How to protect WordPress from intrusion

If you have a self installed WordPress website then Botnets around the world have turned their attention from sending out spam emails to systematically hacking into WordPress installs; it’s a lucrative business given that WordPress powers 40% of all blogs.

They usually make use of brute force attack method on your admin page using the username admin. If you usually leave your default WordPress username as admin and make use of a simple password susceptible to a dictionary attack, then you are at a high risk of having your WordPress installation hacked into by one of these numerous bots.
There exists a number of ways to protect your WordPress site against these forms of attacks, and here they are:


Limit login attempts
You can make use of this incredible yet free plugin called Limit login attempts that enables you to set the limit of the number of log in attempts one can make over a given period of time on a given IP. With this plugin, you can limit the number of failed log ins to any desirable number and even set an IP ban for a specified time when a set number of failed log ins is triggered from that IP.


You can even configure it to automatically email you a notification when any given IP is locked out a number of times and gets a ban. A log of all failed log in attempts is also saved by this plugin and it might surprize you just how many times automated bots try to carry out a brute force attack on your WordPress site once the log file begins to accumulate.

Install Google two-step authenticator
If you already have two-step authentication enabled for your Gmail account or other services, you can use the same authenticator app with this plugin for WordPress.


Take Regular Backups
It is always good practice to take regular backups of your WordPress installation through zipping and downloading all WordPress files on your site and also exporting a copy of your current database.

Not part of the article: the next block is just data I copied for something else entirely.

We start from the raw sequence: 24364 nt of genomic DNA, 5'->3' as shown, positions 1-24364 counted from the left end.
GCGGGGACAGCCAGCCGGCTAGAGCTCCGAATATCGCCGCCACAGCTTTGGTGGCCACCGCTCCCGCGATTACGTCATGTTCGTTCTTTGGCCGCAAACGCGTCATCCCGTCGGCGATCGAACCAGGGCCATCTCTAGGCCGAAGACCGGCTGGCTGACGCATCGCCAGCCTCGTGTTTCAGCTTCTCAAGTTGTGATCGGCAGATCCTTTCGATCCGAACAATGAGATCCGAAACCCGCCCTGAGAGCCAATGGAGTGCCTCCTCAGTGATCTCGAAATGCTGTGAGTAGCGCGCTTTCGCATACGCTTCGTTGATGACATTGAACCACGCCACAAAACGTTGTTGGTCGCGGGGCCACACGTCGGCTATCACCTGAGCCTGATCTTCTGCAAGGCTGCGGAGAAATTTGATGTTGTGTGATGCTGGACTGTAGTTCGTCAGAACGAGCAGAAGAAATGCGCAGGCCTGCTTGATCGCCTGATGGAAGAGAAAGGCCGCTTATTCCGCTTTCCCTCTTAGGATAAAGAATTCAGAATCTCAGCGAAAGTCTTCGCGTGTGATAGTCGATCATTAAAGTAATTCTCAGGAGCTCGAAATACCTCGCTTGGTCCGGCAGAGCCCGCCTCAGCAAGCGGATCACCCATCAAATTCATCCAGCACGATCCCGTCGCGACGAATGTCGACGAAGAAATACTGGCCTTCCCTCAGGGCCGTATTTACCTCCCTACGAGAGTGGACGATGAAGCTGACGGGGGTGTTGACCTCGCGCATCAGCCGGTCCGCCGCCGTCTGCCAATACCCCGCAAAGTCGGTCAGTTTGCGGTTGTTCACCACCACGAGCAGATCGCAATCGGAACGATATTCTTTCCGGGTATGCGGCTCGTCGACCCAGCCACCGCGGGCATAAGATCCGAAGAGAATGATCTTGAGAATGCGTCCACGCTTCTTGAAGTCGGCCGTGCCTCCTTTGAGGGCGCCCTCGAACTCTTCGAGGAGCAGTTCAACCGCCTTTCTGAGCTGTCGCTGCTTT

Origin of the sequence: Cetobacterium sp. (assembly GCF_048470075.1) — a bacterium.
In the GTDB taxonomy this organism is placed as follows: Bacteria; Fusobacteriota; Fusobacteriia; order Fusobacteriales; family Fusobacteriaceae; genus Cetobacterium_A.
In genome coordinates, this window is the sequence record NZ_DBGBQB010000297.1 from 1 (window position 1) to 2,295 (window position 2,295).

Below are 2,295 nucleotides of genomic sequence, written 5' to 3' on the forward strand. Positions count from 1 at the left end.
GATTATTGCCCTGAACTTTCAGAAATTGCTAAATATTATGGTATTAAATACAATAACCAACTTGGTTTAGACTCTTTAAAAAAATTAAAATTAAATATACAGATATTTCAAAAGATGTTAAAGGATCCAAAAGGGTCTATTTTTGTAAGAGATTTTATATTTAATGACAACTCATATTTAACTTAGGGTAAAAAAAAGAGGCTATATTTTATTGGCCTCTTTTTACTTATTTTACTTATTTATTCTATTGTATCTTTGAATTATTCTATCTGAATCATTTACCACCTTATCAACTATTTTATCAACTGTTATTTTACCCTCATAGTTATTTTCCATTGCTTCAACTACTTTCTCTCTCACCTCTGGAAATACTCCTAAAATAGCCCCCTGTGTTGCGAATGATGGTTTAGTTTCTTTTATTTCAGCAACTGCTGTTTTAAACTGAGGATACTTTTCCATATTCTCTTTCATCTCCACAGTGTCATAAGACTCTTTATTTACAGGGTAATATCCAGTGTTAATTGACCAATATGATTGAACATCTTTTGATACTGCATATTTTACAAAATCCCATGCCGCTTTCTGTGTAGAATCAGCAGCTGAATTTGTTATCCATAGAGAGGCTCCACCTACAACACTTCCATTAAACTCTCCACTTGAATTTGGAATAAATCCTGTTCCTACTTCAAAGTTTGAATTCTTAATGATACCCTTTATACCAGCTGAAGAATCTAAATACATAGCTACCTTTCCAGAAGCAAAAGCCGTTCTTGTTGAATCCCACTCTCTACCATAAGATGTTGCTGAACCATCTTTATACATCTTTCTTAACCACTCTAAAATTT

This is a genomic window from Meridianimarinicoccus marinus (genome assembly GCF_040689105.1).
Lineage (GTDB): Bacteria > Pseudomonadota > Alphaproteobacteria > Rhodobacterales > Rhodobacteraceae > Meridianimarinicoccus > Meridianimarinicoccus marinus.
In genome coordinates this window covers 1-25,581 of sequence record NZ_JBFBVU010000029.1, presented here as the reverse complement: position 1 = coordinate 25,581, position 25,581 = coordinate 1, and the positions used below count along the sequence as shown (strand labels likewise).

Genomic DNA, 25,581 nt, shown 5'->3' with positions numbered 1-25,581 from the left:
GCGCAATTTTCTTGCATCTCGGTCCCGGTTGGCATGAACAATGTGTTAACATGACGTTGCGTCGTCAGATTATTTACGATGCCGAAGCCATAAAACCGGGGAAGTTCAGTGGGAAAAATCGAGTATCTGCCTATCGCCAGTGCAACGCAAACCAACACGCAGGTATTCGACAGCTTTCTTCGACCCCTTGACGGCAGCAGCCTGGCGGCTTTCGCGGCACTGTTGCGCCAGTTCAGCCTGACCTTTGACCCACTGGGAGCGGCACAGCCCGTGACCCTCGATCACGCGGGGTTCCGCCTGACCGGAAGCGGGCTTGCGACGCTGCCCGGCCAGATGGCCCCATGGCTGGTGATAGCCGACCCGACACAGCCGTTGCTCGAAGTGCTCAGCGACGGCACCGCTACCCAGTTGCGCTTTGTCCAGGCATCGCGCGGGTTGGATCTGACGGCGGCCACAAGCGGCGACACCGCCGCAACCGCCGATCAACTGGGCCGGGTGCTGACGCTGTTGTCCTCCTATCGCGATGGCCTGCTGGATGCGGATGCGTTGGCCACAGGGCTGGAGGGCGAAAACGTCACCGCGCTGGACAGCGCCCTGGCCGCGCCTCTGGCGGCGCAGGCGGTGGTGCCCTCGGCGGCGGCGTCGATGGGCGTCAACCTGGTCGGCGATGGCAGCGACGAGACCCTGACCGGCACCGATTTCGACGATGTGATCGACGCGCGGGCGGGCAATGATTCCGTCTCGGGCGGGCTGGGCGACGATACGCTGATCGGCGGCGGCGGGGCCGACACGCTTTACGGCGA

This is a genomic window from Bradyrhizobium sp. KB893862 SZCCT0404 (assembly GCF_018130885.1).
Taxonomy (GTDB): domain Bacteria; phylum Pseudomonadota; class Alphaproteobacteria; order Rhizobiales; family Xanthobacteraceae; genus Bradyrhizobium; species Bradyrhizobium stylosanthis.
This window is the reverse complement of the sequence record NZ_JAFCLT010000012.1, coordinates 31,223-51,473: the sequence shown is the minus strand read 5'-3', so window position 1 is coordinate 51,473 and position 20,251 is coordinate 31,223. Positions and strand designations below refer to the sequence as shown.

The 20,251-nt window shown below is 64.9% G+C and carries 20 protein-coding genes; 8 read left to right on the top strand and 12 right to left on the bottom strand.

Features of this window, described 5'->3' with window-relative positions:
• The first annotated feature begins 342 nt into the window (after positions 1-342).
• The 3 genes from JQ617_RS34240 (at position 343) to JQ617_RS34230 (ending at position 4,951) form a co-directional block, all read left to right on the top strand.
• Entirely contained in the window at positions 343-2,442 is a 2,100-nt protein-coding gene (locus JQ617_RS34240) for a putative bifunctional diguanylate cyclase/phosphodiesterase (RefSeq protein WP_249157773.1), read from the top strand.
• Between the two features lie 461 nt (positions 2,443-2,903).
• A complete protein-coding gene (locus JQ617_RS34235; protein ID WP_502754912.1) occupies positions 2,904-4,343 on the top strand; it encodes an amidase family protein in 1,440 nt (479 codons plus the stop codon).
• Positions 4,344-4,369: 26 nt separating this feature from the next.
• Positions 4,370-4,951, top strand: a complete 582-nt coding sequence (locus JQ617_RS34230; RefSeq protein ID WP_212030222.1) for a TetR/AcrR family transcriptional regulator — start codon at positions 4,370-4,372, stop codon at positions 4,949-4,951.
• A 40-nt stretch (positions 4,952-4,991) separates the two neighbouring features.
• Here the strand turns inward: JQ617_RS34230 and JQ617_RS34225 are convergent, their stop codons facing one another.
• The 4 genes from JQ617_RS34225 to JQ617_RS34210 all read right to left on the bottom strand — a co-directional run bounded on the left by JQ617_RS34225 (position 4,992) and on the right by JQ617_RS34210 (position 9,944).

Take daily or weekly backups depending on how often you update your website so that you always have a recent backup of your entire WordPress website. Incase of a successful attack on your website, you can always re-upload your previous backup to minimize any downtime and or stress associated with trying to recover from a badly damaged WordPress installation.


Delete Unused Plugins and Themes
The less executable code you have on your server, the better – remove the chance of having old, vulnerable code by deleting themes and plugins you’re not using anymore. Disabling them will simply stop their functionality loading with WordPress, but the code itself may still be executable by a hacker.

Remove The “admin” Account
Most brute-force attacks on WordPress involve repeatedly trying the admin account – the default for all WordPress installs – and a dictionary of common passwords. If you either login with admin or have the admin account listed in your user table, you’re vulnerable to this.
Two ways to fix it: either use wp-optimize plugin – a great plugin that amongst other things, allows you to disable post revisions and perform database optimization – to rename admin account. Or simply create another account with admin privileges, log in as the new user, then delete the “admin” account assign all the posts to your new user.

Secure Passwords
Even if you have disabled the admin account, it may be possible to identify the username of your administrator account – at which point you’re vulnerable to a brute force attack again. Enforce a strong password policy of 16 or more random characters consisting of upper and lower case, punctuation and numbers.

Stay Updated
Always ensure that you have the latest version of WordPress installed at all times. This also applies to plugins that you may have installed. Updates majorly contain bug fixes, performance enhancements and most importantly security updates that help to seal up any loopholes that might have been recently discovered in the system.


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